My last comment and answer in this thread and LEO:
in Re to #21 [Mattes (236368)]: I don't want to be more Catholic than the Pope.... BUT I have to insist on mentioning the real appearance of such a thread [as pointed to by See profile: GraVin (371594) see below] and the necessity to document that correctly in this place too:
: "der Sache nach"....: :
if you had done a more thoroughly search you would have been able to find the 'anticipated' post at:
related discussion: Der Sache nach.
in Re to # 20 See profile: GraVin (371594): I second your opinion that it is of no cost in an online dictionary to incorporate as well as to point to 'arcane '*) , archaic, or rare words. It may be helpful for "translators" being in doubt of their ability / competence. [in this context, e.g. also cf. the meaning of 'Befähigung' vs. 'Fähigkeit' : Dictionary: Befähigung vs. Dictionary: Fähigkeit ]
Joking: in nearly 60 years of my reading English I never read or heard about a word "arcane" or "arcaneness"....should these words therefore be excluded from dictionaries??
dict.LEO: "arcane": Dictionary: arcane
'arcaneness': ==> "Sorry, we found no matches for your search term(s) arcaneness."
Last but not least:
https://grammarist.com/spelling/disdain-or-di... : (quote:) Distain is an archaic word not listed in all dictionaries [nevertheless found in some well known online sources, like Merriam-Webster, Langenscheidt, or Collins ]. It meant for something to be stained or disgraced. However, generally it is most often seen in publications as a misspelling of disdain.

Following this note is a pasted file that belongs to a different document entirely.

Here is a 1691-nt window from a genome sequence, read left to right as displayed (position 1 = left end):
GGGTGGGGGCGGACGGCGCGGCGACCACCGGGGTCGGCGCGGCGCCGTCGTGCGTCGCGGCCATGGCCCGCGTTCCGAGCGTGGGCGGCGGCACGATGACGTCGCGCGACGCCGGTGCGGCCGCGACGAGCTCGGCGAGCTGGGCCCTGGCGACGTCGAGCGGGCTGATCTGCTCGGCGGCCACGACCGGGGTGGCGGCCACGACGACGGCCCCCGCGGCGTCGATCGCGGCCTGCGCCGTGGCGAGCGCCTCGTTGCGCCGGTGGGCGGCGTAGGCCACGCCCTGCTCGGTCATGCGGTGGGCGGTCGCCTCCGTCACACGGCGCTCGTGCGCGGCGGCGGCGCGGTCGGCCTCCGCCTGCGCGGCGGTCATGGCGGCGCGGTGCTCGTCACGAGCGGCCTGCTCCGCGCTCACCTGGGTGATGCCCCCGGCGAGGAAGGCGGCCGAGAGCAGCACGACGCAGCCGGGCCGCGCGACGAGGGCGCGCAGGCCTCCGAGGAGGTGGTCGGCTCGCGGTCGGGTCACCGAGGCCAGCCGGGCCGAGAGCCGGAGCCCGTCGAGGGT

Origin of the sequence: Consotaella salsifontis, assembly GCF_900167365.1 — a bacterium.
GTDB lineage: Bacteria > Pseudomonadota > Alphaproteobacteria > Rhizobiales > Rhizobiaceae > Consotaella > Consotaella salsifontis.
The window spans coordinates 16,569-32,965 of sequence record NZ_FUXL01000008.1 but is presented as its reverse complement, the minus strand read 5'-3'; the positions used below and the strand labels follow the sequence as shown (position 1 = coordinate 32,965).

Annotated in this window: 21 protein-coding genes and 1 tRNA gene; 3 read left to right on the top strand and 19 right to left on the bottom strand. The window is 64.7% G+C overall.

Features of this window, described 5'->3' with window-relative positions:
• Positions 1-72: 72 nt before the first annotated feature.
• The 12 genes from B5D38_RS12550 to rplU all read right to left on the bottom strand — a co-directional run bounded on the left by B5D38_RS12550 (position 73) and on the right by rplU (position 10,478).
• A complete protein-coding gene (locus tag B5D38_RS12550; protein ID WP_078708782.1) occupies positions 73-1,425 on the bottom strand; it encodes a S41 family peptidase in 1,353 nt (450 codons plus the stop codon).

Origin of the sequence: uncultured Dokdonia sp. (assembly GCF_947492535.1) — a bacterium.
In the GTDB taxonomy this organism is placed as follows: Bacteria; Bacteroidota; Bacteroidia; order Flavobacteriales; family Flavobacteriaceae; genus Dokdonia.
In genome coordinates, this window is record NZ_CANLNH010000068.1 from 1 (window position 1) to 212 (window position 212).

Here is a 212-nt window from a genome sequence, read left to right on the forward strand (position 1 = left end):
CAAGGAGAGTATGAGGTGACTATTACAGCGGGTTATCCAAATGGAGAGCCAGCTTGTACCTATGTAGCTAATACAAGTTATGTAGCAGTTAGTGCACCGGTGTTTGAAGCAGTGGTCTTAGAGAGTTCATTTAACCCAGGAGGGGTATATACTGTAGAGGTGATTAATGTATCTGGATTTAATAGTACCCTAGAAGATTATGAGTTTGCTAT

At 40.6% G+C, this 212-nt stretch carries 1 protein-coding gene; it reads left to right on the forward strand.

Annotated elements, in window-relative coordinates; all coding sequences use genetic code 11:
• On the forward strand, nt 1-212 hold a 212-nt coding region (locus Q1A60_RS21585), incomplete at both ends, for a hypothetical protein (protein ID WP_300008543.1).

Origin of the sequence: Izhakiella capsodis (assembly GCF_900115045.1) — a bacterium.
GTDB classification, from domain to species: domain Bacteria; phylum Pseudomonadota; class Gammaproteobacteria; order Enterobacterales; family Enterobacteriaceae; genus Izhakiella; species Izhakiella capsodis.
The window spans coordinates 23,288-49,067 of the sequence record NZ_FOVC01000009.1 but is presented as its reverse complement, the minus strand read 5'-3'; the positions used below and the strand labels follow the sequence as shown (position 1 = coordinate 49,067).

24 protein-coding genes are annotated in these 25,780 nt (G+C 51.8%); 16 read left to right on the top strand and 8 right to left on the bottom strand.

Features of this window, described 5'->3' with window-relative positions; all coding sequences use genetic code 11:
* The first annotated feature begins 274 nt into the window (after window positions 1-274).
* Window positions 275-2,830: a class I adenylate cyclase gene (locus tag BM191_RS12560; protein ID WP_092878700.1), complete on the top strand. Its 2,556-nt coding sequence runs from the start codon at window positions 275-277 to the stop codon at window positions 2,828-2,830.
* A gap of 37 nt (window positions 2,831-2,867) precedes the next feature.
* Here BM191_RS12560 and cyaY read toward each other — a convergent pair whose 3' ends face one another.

The main confusion between these two spellings is that the d sound and t sound are almost identical in formation and their only difference is that one is voiced and the other is unvoiced. Add in regional dialects and it would be hard to know how to spell this word based on hearing it alone. (end of quote) [NB: 'italic bold' =my creation]
I posted the original "quest" due to being confused a bit with the intriguing similarity of the word "distain" not only with regard to pronunciation/sound but in doubt of its notion within a text of a protocol I for sure read thousands of them during my professional work.
So: Thank you for your time and - if you don't mind - don't split hairs anymore. I am satisfied.
(I tried to delete my dict.leo account but - interestingly - I was too stupid to have got it made or haven't got the hang of it....)